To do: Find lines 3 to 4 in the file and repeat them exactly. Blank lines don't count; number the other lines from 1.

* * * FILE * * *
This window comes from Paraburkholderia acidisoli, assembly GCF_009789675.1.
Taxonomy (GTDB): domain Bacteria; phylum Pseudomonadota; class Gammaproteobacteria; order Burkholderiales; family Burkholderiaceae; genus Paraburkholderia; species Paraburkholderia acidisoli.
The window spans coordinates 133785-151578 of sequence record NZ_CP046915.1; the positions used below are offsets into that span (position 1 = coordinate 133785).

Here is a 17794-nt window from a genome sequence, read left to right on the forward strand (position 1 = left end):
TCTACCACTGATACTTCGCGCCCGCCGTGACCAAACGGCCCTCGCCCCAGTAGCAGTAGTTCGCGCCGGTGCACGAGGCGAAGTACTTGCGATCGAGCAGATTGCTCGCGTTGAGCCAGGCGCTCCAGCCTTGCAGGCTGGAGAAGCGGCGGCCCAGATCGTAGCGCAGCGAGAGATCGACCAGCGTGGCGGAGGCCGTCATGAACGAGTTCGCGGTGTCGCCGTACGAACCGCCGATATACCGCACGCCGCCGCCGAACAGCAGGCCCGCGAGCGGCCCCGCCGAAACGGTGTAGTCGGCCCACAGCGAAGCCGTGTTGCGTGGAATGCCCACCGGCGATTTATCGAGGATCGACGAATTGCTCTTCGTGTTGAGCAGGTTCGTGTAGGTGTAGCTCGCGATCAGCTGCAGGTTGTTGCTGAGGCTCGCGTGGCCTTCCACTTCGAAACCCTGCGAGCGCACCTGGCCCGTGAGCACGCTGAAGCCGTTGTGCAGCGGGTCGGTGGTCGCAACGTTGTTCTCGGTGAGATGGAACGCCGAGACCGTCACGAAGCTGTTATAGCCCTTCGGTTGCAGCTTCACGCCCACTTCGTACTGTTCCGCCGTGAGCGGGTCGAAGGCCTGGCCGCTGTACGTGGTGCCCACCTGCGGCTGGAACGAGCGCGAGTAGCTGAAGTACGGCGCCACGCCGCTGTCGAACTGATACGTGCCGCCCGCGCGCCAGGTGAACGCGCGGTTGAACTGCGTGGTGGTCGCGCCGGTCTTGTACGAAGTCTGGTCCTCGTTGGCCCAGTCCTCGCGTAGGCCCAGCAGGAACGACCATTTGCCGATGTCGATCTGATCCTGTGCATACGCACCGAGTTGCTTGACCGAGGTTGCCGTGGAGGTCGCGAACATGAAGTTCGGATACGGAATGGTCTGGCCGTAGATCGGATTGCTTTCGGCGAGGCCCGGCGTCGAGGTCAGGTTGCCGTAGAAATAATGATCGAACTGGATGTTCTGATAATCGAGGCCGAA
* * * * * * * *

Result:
The window spans coordinates 133785-151578 of sequence record NZ_CP046915.1; the positions used below are offsets into that span (position 1 = coordinate 133785).

Here is a 17794-nt window from a genome sequence, read left to right on the forward strand (position 1 = left end):